Joined: Aug 31, 2008
    Posts: 1,072

    deucemac
    Member

    I habits always heard that midget driver Bob Swanson started the flame look on race cars. I have seen a picture of him, I believe at Gilmore, when his car burst into flames. Swanson was wearing a heavy wool sweater which saved his arms and torso from burning as the flames came back from the engine and the open hood sides. Swanson guided the car to where the fire could be put out and he could get away from it. I believe I saw the story and photographs in an issue of Open Wheel Magazine many many years ago. The car wasn't engulfed, but fire streamed back along the cowl and into the cockpit impressive and scary all in one.
     
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  22. Gary Addcox
    Joined: Aug 28, 2009
    Posts: 2,384

    Gary Addcox
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    Not exactly on subject, but I would like to state that the grille on '33-'34 Fords lends undoubtedly to the sweeping fenders and the slightly laid-back windshield that makes those 2 years of the Ford eternally beautiful and arguably the prettiest ride Edsel ever designed. I'm not prejudiced because I drive a Deuce highboy and a '40 2dr sedan.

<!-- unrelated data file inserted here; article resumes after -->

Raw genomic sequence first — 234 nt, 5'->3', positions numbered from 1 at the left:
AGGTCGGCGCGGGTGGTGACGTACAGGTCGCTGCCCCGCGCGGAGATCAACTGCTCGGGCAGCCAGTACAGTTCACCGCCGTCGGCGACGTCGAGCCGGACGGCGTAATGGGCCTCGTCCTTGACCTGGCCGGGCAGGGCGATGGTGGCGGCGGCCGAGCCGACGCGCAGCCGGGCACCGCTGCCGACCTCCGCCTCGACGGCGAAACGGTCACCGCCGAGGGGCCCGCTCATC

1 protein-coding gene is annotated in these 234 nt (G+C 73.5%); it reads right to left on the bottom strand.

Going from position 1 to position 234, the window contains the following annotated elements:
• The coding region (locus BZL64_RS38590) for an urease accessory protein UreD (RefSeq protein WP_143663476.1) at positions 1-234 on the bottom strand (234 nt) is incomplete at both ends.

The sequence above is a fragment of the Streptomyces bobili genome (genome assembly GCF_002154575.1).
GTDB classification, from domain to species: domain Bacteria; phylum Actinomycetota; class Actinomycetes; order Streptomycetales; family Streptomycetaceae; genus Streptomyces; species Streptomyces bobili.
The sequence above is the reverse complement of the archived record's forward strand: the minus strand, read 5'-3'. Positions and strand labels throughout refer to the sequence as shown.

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  23. Rusty O'Toole
    Joined: Sep 17, 2006
    Posts: 9,298

    Rusty O'Toole
    Member

    Looks like a modified 1933 DeSoto with different grille bars

    [​IMG]
     
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  24. jnaki
    Joined: Jan 1, 2015
    Posts: 4,892

    jnaki

    upload_2020-10-31_4-44-17.png
    Hello,

    While sitting around a beach campfire, it brings to mind that the origin of flames on a car came from someone having a backyard fire in their own house or job. Back when it was ok to burn things in cement incinerators that were conveniently placed in backyards of homes built in the 30s-40s, made the burning and flames come to light. Little boys given the job of burning the daily trash in the incinerators all over So Cal made “flames” on the brain, subconsciously.